Amongst many things, Europe is known for some of the world’s most bicycle-friendly cities, offering safe and convenient travel routes for its two-wheeled commuters. Berlin, however, does not sit high on this list, but in an effort to address this, a new plan for a system of bicycle “superhighways” is undergoing implementation, incentivising cycling as an efficient means of transport.
Studies commissioned by Berlin’s Senate Department for the Environment, Transport, and Climate Protection looked into 30 possible bike paths, covering stretches of at least 5km. Of these, 12 have been selected as future superhighways, intended to be completely separated from other vehicles on the road.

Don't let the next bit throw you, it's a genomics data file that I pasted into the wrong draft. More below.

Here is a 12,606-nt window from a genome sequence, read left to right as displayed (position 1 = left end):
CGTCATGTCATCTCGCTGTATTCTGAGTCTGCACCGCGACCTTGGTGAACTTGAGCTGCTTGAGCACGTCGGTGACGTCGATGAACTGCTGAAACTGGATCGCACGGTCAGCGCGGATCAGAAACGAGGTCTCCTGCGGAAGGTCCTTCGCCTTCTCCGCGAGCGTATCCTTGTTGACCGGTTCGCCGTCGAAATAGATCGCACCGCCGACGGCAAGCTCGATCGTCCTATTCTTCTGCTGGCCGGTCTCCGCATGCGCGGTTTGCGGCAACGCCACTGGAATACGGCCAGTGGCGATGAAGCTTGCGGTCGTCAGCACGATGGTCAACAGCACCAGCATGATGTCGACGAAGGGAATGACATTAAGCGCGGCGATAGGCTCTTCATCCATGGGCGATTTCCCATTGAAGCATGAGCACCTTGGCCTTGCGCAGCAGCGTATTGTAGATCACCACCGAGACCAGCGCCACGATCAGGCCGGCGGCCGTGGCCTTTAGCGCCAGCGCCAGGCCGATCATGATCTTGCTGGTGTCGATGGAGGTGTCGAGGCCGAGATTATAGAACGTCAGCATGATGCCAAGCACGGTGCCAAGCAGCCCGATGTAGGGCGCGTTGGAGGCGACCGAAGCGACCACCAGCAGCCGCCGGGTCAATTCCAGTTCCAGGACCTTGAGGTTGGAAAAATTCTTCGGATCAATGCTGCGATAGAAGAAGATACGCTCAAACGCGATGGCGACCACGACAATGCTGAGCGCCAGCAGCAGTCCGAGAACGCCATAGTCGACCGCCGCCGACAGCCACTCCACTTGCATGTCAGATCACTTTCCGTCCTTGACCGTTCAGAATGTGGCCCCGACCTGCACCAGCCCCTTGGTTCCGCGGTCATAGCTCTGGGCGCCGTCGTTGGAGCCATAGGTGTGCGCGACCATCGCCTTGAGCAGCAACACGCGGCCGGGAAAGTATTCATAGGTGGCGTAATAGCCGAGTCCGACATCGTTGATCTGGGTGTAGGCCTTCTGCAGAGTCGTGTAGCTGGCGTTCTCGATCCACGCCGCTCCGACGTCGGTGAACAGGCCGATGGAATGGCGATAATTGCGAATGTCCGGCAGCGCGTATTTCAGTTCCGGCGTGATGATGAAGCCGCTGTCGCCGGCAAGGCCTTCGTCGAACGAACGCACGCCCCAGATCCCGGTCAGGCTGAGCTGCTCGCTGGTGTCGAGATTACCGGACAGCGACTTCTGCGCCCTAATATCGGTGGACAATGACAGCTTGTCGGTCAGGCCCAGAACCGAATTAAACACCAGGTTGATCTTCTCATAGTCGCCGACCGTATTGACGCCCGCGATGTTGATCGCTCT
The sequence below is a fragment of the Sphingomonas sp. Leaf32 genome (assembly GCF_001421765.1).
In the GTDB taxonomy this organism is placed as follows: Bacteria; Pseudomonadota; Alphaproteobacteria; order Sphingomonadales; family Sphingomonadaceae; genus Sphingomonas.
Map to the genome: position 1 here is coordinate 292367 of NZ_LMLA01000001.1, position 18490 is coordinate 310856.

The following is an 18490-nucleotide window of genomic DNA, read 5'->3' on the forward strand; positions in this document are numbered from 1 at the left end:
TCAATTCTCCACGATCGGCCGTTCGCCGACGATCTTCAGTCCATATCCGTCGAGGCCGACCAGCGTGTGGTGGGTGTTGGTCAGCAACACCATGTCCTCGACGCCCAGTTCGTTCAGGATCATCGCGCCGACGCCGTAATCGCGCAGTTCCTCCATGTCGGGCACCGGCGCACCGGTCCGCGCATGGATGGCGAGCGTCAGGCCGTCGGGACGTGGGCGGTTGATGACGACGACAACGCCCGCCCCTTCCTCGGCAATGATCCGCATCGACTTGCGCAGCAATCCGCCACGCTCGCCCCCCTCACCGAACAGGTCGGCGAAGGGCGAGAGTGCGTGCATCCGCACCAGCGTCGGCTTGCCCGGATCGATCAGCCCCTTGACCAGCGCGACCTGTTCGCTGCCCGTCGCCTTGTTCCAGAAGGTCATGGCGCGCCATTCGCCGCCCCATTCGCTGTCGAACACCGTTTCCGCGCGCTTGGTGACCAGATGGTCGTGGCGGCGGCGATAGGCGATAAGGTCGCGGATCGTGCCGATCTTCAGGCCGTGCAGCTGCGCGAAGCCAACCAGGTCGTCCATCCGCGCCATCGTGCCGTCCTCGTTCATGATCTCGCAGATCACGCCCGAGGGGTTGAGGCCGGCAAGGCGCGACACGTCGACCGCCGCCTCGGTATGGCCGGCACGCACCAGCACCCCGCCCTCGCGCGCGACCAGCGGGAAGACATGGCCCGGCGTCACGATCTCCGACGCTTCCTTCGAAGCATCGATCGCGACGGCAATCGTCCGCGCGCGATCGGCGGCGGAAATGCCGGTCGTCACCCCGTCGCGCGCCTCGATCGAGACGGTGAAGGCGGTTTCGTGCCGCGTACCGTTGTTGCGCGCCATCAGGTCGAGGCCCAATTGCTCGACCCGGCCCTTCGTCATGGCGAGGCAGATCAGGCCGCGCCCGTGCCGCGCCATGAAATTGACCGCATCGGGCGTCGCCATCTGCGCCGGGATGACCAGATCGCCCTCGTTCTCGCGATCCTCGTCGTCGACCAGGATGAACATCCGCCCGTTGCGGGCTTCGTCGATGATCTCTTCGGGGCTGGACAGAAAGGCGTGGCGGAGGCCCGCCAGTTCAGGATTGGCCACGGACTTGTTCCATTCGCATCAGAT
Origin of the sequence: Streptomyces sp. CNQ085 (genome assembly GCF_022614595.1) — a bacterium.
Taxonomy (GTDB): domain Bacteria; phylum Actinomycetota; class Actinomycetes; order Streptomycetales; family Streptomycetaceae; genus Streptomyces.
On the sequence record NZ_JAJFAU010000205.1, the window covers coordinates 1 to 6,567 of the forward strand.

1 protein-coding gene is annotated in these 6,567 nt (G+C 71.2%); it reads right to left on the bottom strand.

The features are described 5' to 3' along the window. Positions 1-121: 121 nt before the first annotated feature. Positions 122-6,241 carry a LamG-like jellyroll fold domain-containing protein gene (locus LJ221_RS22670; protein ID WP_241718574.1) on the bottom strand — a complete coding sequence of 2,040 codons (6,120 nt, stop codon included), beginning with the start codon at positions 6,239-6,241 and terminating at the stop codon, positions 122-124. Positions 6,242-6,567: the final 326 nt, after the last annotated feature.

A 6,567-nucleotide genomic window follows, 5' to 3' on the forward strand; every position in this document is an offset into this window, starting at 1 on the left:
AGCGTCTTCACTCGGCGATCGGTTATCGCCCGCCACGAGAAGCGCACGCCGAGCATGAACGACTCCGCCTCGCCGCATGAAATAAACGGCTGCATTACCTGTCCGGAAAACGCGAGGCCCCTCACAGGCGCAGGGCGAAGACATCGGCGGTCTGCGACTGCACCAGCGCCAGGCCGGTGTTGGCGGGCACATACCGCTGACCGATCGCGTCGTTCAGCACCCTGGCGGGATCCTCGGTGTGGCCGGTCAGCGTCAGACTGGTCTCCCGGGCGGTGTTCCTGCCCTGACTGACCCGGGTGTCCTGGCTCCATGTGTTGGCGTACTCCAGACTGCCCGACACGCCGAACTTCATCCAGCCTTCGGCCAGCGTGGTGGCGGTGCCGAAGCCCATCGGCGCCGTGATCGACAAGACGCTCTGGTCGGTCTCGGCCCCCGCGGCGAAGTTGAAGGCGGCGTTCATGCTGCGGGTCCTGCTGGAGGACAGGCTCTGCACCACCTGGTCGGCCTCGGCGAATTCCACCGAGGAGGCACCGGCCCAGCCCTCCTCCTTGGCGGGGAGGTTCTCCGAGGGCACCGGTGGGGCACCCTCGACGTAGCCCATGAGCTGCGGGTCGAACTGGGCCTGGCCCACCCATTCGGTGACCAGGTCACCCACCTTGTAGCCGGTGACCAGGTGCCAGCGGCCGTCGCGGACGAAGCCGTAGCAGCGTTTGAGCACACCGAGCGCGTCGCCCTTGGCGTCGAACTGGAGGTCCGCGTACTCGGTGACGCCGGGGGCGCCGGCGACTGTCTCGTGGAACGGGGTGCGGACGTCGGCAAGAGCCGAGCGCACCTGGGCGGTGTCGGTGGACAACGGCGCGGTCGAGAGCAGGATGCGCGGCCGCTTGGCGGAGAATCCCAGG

Many of these routes will occupy vacant post-war railway corridors and superfluous areas of the city infrastructure, such as the corridor of the Postdamer Stambahn, which has already been evaluated and approved for future bicycle use. These links provide key connections between Berlin’s outskirts and the city center while offering green space as a result of their abandonment.
Specific criteria for the 13 highways include a minimum lane width of 4 meters (13 feet), and one-way routes of 3 meters. Intersections and traffic lights should also cause no more than 30 seconds of stopping time per kilometer, to prevent congestion and the build-up of commuters on the corridors.
The bike-friendly initiative is one of Berlin’s recent efforts to create a more inclusive and risk-free commuting environment, with a goal of increasing the number of bicycles on the roads to 2.4 million, by 2025.
Construction of two of these planned superhighways is set for the end of 2017, and feasibility studies of other main railway arteries should be completed by the end of March.